Consumption and Politics

Ad or political comment? Can you spot the difference?
Caption reads: “10,000 Volts volts in your pocket, guilty or innocent.”
How many dudes would be driving past in a car or riding the bus and glimpse at the billboard and sew the seeds for an iPod?
I have little tolerance for people who argue that ‘consumption’ is in any way resistant. Unless an alternate economy is set up that is totally separate from the current global order, then there can only ever be less complicit consumption.
Steve from the “Discussion of J-F-Lyotard, Alain Badiou,the Event” list (and blog) posted this interview wih Zygmut Bauman. Bauman is provocative, addressing such topics as the dismantling of the welfare state and the shift from a production-based politics to one premised on consumption. He says: 

In the world of consumers, the poor who are currently un-performing consumer duties are, purely and simply, ‘flawed consumers’ and flawed beyond redemption (and vice versa: those who cannot behave as the right and proper consumer should consider themselves, and are viewed by others, as poor). Affairs may hum up in the future, but by no stretch of imagination will the poor be called then to active consumer service. Investing in their survival means money wasted; it may be called for by charitable impulses or for the sake of peace and quiet – but ‘economic sense’ it most certainly makes not. Such investing will only prolong, with little prospect of ever stopping, the frownedupon procedure of withdrawing money from the commodity market – the only site where spending money does make economic sense … And so, in stark opposition to the society of producers, cutting down on collectively-funded lifelines for the (permanently) indolent is a question ‘beyond left and right’. The presence of the poor is therefore widely felt as an unredeemed and unredeemable liability. A sore in the eyes of consumers, they are chased out of the streets. A sore in the eyes of the politicians, they are chased out of the alltoo-visible statistics of social welfare expenditures into the much-less-visible statistics of business subsidies. All in all, it is not poverty that the wars are waged against, but the ‘problem of the poor’.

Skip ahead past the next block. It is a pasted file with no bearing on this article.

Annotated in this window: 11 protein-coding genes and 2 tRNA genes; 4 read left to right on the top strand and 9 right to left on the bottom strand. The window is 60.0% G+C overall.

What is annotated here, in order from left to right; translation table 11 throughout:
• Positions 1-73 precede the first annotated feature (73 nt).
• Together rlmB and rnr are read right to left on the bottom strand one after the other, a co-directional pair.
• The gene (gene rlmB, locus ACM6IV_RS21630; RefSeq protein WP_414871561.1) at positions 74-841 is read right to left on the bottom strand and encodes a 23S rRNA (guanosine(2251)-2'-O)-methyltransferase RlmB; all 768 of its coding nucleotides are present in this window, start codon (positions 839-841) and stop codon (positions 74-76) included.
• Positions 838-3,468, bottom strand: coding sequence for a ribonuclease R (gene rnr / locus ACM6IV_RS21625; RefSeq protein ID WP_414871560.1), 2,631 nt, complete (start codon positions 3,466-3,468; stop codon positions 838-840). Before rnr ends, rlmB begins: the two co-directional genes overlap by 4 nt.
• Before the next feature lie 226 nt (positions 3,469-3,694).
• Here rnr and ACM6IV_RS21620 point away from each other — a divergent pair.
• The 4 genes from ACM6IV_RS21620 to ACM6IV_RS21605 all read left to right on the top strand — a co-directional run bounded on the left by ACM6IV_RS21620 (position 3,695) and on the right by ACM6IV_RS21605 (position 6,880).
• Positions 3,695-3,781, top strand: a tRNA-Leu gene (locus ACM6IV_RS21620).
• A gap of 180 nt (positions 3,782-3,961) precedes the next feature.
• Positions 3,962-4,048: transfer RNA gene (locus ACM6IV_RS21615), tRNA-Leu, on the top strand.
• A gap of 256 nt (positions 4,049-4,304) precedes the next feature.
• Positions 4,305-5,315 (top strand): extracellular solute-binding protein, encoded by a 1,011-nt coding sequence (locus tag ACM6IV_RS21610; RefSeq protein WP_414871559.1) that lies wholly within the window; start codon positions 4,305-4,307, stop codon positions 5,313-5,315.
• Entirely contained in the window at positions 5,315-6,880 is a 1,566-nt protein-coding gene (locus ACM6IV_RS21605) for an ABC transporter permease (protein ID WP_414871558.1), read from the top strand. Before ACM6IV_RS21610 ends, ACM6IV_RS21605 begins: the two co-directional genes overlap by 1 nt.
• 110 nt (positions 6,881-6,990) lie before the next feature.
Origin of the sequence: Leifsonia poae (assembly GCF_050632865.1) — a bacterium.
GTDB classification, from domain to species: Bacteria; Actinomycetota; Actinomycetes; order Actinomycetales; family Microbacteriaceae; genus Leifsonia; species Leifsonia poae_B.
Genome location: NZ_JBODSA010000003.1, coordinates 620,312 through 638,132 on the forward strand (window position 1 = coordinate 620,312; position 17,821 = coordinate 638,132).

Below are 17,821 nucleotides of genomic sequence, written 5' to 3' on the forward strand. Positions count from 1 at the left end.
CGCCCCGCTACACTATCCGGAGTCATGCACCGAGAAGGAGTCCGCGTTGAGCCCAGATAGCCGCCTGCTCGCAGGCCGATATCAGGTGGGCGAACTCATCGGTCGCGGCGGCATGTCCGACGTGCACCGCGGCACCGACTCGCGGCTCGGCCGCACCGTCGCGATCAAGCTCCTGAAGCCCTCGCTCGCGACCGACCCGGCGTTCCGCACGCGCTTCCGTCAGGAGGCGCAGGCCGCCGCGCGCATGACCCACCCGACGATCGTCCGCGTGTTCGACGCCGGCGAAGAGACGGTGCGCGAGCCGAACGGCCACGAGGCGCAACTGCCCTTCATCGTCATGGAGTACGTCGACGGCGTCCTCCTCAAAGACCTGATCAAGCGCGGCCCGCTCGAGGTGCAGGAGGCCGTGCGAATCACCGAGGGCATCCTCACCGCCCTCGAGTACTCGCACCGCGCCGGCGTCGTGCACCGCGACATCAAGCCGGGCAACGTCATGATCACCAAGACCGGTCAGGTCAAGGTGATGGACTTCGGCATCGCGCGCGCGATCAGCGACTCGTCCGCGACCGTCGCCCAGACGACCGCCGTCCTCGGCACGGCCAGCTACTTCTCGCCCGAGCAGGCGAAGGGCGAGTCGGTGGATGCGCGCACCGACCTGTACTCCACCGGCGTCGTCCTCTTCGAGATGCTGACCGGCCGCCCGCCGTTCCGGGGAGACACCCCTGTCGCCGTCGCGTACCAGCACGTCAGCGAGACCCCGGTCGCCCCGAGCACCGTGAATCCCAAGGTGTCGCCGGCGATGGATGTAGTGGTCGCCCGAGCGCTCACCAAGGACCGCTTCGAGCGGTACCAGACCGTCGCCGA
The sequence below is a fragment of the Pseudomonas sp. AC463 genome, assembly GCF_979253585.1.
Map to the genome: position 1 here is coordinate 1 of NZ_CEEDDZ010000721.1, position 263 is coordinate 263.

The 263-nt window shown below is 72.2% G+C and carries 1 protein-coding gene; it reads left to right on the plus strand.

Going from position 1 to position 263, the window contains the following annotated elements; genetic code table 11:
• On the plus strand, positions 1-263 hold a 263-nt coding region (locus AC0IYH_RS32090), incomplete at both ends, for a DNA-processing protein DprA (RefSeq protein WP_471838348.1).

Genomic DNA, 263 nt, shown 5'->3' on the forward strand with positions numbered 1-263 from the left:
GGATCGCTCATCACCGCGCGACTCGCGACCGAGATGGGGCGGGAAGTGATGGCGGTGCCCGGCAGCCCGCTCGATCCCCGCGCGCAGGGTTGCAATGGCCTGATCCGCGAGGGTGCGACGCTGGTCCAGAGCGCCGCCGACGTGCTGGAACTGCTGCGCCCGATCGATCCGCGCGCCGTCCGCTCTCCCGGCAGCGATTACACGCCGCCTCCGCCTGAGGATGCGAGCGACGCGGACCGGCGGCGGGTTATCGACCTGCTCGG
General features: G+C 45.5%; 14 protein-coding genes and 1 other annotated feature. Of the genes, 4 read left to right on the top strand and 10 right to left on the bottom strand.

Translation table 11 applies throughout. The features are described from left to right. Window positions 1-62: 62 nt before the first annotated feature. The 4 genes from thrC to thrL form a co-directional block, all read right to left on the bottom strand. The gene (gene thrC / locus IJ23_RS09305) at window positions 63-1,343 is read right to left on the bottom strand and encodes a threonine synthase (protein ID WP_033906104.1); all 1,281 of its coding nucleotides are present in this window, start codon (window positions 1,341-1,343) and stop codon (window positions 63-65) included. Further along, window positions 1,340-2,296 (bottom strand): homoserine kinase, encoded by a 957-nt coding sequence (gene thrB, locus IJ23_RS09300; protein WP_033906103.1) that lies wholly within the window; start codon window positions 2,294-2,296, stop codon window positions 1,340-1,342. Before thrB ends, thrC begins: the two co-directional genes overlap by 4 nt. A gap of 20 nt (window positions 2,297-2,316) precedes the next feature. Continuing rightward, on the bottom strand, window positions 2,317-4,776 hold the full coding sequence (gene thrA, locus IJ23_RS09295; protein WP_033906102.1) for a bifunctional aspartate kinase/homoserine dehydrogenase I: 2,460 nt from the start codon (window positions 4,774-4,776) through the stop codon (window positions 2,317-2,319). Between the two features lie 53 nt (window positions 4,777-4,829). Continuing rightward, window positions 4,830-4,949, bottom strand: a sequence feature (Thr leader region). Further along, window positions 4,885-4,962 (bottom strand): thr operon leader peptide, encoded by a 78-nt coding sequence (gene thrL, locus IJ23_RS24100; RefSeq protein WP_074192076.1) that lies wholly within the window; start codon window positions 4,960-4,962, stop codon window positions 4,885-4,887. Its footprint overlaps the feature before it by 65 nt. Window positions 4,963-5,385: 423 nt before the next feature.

Very interesting stuff, the ‘poor’ become a haystack of strawmen (and women) discursively produced as a ‘problem’ for the consumer-based civility, rather than the neoliberal order being a problem for the disadvantaged who are locked in cycles of social reproduction…. It is very interesting especially when you get people who used to be socialists — like Hitchens — turning into apologists for the neo-liberal and sprouting things like: 

Marx’s original insight about capitalism was that it was the most revolutionary and creative force ever to appear in human history.